Fat Loss or Muscle Loss

Fat Loss or Muscle Loss

When you’re following a weight-loss plan, few things are more encouraging than seeing the number on the scale go down. Unfortunately, many people who see weight-loss success wind up losing muscle along with fat.

Scitec Nutrition Athlete Emi Roberti - It is very important to understand the difference to make sure the weight stays off post-diet, and to ensure better health and energy levels in the long term.

So, how do you know if you’re losing fat or muscle?

Here are a few suggestions:


One of the best ways to know whether you’re losing fat or muscle is to examine your exercise routine. If you’re doing a lot of cardio, but you’re not adding strength training, there’s a good chance any weight you lose will be around 50% muscle and 50% fat (though you’ll lose some water weight as well, to begin with).

Assuming you’d like to keep your muscle, make sure to lift weights a minimum of two days per week, and hit all the large muscle groups (e.g. glutes, quads, hamstrings, back and chest). When you use those muscles, you generate greater recruitment of muscle fibres, and you get a better bang for your buck in terms of energy cost. In simplistic terms words, prioritizing larger muscle groups over smaller ones (like the biceps and triceps) results in more calories burned, both during and after your workout.


I would not use energy as a true measure for this, because diet, sleep and stress can play a large factor in this.


One easy, albeit subjective (unless you have a coach ), way to tell if you’re losing fat or muscle is to take progress photos regularly and a pattern should start to appear. It’s important you use the same lighting poses and time of day. I always recommend first thing in the morning before consuming food, this way if you had anything that causes bloating it will not affect the picture. According to dieting, you may look flat, but this is ok if you are using a coach to advise on contest prep.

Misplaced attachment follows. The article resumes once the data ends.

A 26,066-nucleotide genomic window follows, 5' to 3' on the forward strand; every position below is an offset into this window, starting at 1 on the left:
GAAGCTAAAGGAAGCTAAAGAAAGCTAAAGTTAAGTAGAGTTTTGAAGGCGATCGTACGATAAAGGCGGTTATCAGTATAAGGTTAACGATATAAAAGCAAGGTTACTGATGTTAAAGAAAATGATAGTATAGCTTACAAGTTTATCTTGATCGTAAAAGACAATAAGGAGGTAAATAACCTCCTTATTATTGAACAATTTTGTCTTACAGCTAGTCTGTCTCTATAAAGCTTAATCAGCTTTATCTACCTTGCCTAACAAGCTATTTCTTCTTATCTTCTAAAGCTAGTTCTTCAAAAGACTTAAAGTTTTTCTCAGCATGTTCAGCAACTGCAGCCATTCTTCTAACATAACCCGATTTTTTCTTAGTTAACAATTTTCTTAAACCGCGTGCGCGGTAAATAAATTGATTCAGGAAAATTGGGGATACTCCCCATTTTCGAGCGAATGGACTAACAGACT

This method sounds fancy, but it’s pretty straightforward. In fact, many standard bathroom scales already have them built-in, and you can order a bioelectrical impedance scale online. Essentially, you step on the bioelectrical impedance scale just like you would a regular scale, and the device measures your body composition through electrical impulses. Muscles are highly conductive compared to fat. Therefore, if the scale registers faster electrical impulses, you likely have a higher amount of lean muscle mass. You can check in from time to time to see how your body composition changes and ensure you’re not losing muscle mass.


For an objective, low-cost measurement, try a body fat calliper (also known as a skinfold calliper). This is a classic, old-school tool that measures the thickness of your subcutaneous fat (i.e. the fat beneath your skin) in different areas of your body. Typically, women are measured in the triceps, hips and either the thigh or the abdomen, while men are measured in the chest, abdomen and thigh, though this can vary. Then, the various measurements are plugged into an equation that offers an estimated breakdown of your body fat and lean muscle percentage.

A drawback to body fat callipers is they’re tricky to use on yourself, so you may need a fitness professional to help you. Thankfully, many gyms have body fat callipers available, and you may be able to set up a quick skinfold test with one of the trainers. Keep in mind the accuracy of your measurements depends largely on how much experience the trainer has in performing skinfold tests.

If you go the body fat calliper route, try to get measured on the same day at the same time, roughly every 30 days. The results will likely look better post-workout, but they won’t necessarily be accurate.